> IIRC, each card had a sequence number. I don't know if they had
> card-sorter machines.

Yes, of course we had sorters. Card sorting machines are much older than
computers: it's what punch cards were invented for. Ask Wikipedia to tell
you about Herman Hollerith. Don't you kids study history?
--
John Hasler


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Old 05-31-2008, 03:23 AM
John Hasler
 
Default text file from Linux to windows.

Larry Owens wrote:
> I also remember when one had to put two STOP bits at the end of each ASCII
> character transmitted to allow the print ball time to return to its
> resting position in advance of the next character

That's not the reason for using two stop bits.
--
John Hasler


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Old 05-31-2008, 09:02 AM
Jabka Atu
 
Default text file from Linux to windows.

Miles Fidelman wrote:
> Ron Johnson wrote:
>> On 05/29/08 19:35, Paul Johnson wrote:
>>
>>> On Thursday 29 May 2008 05:26:43 pm L.V.Gandhi wrote:
>>>
>>>> I have made a text file in Linux using echo and cat commands. When I
>>>> open the file in note pad, I find files are not having line break, but
>>>> having a character in place of line break. Is there any way in echo
>>>> and cat commands usage to put windows line break?
>>>>
>>> Windows happens to end lines in a way that's gratuitously different
>>> from the rest of the world. Check out the tofrodos package.
>>>
>>
>> Since 90% of all computers are DOS/Windows, and got that method from
>> CP/M, which did it that way back in 1976/77, your "gratuitously
>> different" comment is absurdly wrong.
>>
> Actually, it dates back further than that, to ASR33 teletype machines,
> where you needed to issue separate carriage return and line feed
> characters to end a line - to i) physically return the carriage to the
> beginning of the line, and ii) feed a line of paper (turn the
> platten). (Anybody else out there old enough to remember when ASR33s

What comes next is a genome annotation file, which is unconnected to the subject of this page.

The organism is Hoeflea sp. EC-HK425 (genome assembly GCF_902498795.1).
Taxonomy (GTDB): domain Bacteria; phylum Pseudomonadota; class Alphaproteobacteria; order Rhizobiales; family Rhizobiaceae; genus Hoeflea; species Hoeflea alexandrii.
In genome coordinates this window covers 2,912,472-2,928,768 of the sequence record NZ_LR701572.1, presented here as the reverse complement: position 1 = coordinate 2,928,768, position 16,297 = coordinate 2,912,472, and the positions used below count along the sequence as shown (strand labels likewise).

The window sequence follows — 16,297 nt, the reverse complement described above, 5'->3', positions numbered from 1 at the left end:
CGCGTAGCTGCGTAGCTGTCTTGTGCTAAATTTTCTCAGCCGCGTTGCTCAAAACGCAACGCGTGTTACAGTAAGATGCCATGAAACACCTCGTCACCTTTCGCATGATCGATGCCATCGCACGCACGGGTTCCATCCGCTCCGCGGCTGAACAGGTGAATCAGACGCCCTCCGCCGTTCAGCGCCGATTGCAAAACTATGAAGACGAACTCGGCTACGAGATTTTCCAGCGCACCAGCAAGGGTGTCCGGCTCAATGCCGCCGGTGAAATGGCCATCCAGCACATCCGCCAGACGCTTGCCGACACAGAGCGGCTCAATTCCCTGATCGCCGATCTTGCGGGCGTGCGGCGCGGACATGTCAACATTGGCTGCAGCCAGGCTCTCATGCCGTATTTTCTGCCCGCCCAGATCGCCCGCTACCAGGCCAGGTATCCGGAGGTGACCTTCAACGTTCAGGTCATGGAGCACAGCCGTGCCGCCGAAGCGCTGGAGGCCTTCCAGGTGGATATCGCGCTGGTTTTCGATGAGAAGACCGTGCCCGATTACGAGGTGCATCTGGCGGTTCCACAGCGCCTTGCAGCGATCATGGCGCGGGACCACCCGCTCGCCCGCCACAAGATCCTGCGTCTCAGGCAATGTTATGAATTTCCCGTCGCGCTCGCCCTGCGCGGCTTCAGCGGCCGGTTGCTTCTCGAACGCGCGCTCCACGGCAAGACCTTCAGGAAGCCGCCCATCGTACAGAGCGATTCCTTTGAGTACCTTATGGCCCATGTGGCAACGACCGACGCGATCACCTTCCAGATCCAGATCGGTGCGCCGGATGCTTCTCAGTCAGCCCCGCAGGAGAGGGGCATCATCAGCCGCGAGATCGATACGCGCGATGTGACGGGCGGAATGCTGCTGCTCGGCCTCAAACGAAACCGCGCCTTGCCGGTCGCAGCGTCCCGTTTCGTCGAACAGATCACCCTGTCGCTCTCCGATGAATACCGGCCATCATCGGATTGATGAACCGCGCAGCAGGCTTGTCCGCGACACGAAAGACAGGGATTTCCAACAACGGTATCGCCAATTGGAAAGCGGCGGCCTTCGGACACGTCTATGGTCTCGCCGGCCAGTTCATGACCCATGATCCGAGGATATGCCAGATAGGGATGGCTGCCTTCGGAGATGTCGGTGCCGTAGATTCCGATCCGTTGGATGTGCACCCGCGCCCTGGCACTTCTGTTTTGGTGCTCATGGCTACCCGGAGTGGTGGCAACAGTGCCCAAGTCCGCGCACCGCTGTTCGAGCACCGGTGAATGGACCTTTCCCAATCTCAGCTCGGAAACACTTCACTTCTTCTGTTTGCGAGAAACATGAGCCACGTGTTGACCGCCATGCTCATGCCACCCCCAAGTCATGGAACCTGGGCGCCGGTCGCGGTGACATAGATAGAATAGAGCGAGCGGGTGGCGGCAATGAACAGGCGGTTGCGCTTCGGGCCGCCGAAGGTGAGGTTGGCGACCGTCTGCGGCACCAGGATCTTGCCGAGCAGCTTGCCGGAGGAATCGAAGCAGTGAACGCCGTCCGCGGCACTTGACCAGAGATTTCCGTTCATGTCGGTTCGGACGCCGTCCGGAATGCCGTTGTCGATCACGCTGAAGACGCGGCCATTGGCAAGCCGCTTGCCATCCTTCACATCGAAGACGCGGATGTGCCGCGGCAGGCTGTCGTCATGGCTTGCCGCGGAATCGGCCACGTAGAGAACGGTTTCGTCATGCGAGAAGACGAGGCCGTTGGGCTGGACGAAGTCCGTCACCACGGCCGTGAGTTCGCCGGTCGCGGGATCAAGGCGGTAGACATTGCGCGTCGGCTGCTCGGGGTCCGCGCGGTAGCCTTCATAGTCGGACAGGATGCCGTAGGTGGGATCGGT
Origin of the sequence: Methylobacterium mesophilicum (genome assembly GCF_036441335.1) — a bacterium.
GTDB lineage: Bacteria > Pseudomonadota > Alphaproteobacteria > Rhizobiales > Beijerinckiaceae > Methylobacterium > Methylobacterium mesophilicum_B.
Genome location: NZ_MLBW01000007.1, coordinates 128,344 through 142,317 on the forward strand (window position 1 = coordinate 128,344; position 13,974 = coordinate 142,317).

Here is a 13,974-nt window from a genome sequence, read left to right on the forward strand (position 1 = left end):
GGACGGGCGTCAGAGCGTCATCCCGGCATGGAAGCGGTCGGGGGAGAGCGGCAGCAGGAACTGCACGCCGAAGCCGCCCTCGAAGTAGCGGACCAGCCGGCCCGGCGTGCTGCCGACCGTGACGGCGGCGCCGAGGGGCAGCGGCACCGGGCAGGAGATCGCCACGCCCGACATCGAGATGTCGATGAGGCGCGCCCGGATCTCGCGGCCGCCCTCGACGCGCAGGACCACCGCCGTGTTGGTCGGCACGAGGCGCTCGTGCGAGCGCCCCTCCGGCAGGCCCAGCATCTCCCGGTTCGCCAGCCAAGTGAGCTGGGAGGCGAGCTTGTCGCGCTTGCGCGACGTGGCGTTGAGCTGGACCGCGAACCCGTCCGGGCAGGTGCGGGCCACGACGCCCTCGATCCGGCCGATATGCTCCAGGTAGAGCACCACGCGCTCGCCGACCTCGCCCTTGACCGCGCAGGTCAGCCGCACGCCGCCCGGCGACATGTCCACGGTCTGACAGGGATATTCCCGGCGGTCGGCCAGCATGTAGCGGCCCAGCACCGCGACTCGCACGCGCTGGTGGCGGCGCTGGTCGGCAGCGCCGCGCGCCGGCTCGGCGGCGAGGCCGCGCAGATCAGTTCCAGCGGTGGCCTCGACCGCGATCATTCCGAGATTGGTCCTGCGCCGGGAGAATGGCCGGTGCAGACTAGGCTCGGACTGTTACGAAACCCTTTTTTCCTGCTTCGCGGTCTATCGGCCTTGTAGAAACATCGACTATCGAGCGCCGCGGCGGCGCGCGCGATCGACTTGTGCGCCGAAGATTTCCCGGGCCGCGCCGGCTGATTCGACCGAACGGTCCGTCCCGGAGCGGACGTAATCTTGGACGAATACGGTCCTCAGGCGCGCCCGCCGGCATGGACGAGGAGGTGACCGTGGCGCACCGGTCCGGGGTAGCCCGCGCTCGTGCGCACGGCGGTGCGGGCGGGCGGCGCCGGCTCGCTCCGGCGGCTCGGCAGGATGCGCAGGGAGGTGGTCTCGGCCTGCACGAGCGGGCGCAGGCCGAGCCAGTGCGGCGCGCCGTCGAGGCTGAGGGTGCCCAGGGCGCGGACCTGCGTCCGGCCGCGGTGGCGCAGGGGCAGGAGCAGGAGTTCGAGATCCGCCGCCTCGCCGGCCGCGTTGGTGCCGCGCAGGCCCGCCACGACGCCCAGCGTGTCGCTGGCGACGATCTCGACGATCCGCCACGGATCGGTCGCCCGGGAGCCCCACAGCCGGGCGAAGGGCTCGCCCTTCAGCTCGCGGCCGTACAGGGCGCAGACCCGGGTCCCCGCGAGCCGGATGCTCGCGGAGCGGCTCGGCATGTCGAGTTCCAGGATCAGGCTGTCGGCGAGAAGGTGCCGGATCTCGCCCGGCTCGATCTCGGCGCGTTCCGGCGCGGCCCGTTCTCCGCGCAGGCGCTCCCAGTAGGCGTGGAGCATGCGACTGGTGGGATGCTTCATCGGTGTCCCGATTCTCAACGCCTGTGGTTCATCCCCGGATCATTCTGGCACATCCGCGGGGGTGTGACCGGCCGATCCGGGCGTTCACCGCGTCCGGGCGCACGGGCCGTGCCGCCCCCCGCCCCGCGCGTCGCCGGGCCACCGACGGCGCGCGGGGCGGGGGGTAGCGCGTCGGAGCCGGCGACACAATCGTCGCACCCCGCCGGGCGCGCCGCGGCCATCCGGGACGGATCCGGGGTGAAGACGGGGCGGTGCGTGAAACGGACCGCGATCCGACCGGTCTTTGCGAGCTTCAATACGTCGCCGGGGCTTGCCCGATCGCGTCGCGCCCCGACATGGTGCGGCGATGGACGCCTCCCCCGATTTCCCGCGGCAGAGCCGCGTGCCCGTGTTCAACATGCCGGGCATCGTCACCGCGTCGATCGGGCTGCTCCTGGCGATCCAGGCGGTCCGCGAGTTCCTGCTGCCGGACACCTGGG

> where THE standard i/o device? :-)
>
> CR+LF is also required in most Internet protocols.
> This is one of the surprising areas, where the Microsoft products get
> things right, and the Unix world messes up.
>
> There are some good historical references at:
>
> http://en.wikipedia.org/wiki/Newline
> http://www.rfc-editor.org/EOLstory.txt
> http://www.w3.org/TR/newline
>
> Miles Fidelman
>
>
maybe someone allready answerd but ...
unix default line brake is ASCII 10 and windows is 13.

You can use unix2dos or tofrodos to change it.

--
--
Could you at least use man ?
Jabka Atu (aka mha13/Mashrom Head) || bsh83.blogspot.com
--


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Old 05-31-2008, 11:02 AM
Miles Fidelman
 
Default text file from Linux to windows.

John Hasler wrote:

Doug writes:


IIRC, each card had a sequence number. I don't know if they had
card-sorter machines.



Yes, of course we had sorters. Card sorting machines are much older than
computers: it's what punch cards were invented for. Ask Wikipedia to tell
you about Herman Hollerith. Don't you kids study history?


or this one: http://en.wikipedia.org/wiki/Punched_card

now for extra credit: which came first, the punched card or paper tape?
(hint: search on Jacquard Loom and Basile Bouchon)